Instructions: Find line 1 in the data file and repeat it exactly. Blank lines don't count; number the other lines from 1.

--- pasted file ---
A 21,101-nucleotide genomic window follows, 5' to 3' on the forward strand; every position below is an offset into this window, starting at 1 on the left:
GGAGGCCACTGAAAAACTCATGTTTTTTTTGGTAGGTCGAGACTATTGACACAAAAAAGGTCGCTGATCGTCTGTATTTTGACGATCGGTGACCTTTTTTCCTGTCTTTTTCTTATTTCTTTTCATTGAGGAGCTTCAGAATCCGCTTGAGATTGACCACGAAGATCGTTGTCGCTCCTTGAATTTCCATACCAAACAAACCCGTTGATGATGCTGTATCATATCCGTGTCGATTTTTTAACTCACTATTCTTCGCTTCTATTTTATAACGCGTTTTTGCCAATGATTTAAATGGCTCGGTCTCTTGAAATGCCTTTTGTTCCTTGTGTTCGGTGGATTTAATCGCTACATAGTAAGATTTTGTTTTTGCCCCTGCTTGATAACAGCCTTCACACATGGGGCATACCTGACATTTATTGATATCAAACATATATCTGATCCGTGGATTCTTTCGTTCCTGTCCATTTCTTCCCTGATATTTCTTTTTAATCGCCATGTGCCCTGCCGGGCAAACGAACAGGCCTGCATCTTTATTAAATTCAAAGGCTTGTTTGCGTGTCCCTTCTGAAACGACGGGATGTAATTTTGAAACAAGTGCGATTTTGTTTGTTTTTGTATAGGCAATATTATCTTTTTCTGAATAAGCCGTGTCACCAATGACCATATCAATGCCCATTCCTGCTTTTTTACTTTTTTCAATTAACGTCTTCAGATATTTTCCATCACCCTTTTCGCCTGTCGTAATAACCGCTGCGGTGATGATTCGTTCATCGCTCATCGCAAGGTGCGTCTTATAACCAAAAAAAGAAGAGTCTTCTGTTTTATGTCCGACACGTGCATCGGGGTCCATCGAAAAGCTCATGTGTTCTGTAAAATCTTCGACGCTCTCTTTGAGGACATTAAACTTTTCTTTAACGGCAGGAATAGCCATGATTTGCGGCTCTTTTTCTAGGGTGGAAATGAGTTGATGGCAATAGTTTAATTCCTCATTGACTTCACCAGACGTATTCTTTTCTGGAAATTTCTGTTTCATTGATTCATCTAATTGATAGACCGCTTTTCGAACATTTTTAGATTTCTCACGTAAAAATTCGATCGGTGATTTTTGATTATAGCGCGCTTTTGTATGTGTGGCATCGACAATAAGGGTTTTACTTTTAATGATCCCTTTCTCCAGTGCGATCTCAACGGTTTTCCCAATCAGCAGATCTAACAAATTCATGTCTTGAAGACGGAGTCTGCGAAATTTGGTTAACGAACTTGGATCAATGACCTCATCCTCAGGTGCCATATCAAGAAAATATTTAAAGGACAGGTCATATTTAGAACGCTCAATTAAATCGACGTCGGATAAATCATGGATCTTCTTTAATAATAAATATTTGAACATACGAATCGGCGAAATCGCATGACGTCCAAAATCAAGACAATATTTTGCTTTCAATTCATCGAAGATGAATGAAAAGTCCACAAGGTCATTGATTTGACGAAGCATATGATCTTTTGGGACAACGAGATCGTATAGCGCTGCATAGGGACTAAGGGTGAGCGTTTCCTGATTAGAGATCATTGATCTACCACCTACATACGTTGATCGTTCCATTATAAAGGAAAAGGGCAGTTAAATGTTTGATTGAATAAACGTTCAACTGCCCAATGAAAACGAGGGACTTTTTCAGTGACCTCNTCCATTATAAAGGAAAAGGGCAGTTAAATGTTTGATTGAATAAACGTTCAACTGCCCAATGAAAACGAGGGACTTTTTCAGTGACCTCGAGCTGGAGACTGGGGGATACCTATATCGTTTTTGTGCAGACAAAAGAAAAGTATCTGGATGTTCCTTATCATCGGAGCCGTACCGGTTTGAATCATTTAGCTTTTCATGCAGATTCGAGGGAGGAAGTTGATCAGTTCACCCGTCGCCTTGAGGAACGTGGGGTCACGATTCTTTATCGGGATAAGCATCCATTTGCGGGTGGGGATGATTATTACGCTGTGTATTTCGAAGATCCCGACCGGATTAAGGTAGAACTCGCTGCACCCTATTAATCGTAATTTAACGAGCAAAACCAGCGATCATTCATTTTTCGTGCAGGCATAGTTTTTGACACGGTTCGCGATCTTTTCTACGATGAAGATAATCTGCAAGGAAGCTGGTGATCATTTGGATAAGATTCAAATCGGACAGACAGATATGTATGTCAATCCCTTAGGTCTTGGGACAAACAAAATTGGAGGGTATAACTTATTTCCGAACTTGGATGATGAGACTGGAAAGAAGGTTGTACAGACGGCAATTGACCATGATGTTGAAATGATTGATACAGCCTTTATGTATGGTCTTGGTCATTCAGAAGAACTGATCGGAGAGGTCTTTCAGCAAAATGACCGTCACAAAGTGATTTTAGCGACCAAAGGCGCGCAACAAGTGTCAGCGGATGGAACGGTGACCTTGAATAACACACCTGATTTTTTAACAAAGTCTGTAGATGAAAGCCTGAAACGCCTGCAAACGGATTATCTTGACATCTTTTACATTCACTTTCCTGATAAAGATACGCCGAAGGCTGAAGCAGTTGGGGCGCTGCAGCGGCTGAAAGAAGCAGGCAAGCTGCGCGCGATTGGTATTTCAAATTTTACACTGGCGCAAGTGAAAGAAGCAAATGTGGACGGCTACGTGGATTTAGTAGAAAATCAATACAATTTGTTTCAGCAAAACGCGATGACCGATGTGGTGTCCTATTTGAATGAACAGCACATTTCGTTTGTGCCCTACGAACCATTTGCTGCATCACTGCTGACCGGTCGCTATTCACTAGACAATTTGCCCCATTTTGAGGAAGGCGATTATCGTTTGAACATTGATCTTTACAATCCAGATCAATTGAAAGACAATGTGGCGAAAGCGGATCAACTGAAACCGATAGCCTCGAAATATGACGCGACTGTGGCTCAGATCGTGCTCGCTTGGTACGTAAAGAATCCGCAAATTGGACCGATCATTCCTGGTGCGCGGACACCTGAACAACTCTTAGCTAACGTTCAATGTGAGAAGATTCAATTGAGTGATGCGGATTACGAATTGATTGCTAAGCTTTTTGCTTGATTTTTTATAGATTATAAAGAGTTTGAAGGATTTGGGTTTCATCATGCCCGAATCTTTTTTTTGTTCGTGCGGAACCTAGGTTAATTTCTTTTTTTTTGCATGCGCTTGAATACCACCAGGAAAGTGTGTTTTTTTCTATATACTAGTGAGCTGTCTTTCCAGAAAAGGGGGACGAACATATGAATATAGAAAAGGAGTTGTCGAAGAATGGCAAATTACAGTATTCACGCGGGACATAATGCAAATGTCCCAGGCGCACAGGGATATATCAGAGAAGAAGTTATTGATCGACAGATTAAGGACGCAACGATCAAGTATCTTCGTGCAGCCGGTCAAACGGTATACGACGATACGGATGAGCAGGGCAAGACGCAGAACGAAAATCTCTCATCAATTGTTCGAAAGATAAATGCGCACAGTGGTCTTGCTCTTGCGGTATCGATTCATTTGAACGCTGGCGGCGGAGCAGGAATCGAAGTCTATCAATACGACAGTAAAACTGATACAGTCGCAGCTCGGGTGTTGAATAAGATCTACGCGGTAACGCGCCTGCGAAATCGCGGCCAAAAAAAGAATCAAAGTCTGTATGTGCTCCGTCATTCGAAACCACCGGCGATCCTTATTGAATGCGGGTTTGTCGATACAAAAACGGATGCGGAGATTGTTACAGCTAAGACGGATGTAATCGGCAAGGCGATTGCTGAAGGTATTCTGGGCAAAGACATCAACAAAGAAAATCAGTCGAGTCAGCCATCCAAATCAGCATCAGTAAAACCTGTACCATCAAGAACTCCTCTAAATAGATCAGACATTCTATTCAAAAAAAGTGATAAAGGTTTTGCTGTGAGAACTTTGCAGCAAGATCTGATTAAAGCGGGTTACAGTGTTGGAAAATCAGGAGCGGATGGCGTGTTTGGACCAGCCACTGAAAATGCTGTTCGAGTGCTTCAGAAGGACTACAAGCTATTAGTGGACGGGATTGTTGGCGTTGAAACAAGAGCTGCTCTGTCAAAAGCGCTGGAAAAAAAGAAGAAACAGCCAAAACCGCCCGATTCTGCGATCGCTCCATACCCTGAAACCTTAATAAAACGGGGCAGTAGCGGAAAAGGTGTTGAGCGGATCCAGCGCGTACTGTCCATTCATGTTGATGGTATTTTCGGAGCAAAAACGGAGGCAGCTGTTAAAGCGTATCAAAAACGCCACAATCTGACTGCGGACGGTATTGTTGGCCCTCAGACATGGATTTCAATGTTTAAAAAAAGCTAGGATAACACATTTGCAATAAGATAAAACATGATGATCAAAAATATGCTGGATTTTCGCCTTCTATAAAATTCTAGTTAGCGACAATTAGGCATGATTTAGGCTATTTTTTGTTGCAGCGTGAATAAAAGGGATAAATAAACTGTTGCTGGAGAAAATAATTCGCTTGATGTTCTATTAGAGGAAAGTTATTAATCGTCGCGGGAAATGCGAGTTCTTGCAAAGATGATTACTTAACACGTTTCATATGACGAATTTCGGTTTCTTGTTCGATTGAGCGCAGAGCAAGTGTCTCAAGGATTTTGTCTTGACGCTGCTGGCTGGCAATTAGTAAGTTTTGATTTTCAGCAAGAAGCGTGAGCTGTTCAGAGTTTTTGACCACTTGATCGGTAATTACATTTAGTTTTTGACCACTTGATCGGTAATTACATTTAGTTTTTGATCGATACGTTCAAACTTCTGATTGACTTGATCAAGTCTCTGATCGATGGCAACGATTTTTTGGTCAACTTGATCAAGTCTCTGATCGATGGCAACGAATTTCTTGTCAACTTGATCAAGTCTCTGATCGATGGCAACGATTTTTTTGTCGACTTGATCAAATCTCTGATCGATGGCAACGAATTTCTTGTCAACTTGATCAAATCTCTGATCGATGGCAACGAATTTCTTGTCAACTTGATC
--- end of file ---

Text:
A 21,101-nucleotide genomic window follows, 5' to 3' on the forward strand; every position below is an offset into this window, starting at 1 on the left: